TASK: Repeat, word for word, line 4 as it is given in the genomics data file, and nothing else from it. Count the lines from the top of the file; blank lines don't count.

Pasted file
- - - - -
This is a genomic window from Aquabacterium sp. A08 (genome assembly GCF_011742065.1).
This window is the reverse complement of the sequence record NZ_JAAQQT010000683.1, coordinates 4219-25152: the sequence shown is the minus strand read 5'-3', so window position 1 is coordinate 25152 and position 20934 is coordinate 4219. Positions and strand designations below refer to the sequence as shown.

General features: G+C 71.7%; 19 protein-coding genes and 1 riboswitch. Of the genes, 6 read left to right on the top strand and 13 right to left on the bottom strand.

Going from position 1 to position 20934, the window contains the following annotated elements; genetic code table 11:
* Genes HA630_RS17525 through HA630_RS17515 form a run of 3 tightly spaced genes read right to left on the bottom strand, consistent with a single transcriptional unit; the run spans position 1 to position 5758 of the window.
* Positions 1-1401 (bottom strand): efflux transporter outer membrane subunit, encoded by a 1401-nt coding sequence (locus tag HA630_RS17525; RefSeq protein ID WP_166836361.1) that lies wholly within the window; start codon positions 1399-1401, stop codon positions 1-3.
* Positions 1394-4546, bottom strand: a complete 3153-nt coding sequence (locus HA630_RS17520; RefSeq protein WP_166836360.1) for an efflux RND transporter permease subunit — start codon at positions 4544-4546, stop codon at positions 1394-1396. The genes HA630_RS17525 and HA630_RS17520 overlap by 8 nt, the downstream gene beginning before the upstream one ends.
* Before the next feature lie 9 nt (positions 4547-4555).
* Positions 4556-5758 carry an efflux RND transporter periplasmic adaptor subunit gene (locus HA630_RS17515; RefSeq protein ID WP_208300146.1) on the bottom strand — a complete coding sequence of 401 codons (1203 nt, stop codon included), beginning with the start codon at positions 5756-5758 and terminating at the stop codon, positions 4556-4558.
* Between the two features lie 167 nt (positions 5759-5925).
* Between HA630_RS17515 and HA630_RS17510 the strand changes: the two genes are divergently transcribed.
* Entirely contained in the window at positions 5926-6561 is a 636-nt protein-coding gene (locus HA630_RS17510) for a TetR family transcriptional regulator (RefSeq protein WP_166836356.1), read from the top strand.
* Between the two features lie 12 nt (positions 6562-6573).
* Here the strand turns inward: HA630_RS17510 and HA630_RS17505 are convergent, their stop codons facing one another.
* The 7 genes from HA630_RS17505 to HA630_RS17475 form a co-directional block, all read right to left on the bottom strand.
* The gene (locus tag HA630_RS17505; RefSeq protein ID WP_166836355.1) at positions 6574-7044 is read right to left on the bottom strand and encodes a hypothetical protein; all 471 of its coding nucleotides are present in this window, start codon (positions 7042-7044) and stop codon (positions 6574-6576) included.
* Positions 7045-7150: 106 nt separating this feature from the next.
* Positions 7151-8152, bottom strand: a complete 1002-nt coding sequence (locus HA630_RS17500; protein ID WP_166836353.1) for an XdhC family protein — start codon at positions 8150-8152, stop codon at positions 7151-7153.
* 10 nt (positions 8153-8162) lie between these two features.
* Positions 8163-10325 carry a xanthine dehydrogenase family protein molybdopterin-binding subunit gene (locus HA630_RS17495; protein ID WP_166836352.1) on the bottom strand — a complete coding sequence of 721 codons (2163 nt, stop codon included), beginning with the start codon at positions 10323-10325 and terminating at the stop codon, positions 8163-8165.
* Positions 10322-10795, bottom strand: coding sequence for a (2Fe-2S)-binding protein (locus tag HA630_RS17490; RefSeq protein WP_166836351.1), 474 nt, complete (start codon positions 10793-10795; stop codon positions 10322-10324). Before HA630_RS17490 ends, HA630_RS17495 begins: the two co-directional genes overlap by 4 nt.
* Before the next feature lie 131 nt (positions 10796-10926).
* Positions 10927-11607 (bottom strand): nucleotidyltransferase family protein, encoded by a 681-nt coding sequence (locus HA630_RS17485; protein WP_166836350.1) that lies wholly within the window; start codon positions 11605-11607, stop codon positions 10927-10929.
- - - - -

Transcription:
Going from position 1 to position 20934, the window contains the following annotated elements; genetic code table 11: